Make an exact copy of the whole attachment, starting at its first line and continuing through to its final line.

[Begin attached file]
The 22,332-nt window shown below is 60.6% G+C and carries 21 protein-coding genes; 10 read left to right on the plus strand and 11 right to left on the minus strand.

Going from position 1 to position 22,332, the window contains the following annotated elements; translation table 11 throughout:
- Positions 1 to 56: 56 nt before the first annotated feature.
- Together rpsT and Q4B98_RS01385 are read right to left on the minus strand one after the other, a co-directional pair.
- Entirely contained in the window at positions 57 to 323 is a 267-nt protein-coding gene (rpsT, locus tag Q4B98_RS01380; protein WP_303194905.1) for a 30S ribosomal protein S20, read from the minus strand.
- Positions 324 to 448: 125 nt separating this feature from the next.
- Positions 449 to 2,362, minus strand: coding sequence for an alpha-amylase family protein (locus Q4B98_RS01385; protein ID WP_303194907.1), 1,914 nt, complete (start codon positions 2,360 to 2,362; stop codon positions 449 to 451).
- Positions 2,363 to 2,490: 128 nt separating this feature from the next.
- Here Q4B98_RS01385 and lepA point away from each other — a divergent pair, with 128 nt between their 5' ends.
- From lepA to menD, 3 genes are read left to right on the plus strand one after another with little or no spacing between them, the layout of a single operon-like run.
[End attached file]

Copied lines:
The 22,332-nt window shown below is 60.6% G+C and carries 21 protein-coding genes; 10 read left to right on the plus strand and 11 right to left on the minus strand.

Going from position 1 to position 22,332, the window contains the following annotated elements; translation table 11 throughout:
- Positions 1 to 56: 56 nt before the first annotated feature.
- Together rpsT and Q4B98_RS01385 are read right to left on the minus strand one after the other, a co-directional pair.
- Entirely contained in the window at positions 57 to 323 is a 267-nt protein-coding gene (rpsT, locus tag Q4B98_RS01380; protein WP_303194905.1) for a 30S ribosomal protein S20, read from the minus strand.
- Positions 324 to 448: 125 nt separating this feature from the next.
- Positions 449 to 2,362, minus strand: coding sequence for an alpha-amylase family protein (locus Q4B98_RS01385; protein ID WP_303194907.1), 1,914 nt, complete (start codon positions 2,360 to 2,362; stop codon positions 449 to 451).
- Positions 2,363 to 2,490: 128 nt separating this feature from the next.
- Here Q4B98_RS01385 and lepA point away from each other — a divergent pair, with 128 nt between their 5' ends.
- From lepA to menD, 3 genes are read left to right on the plus strand one after another with little or no spacing between them, the layout of a single operon-like run.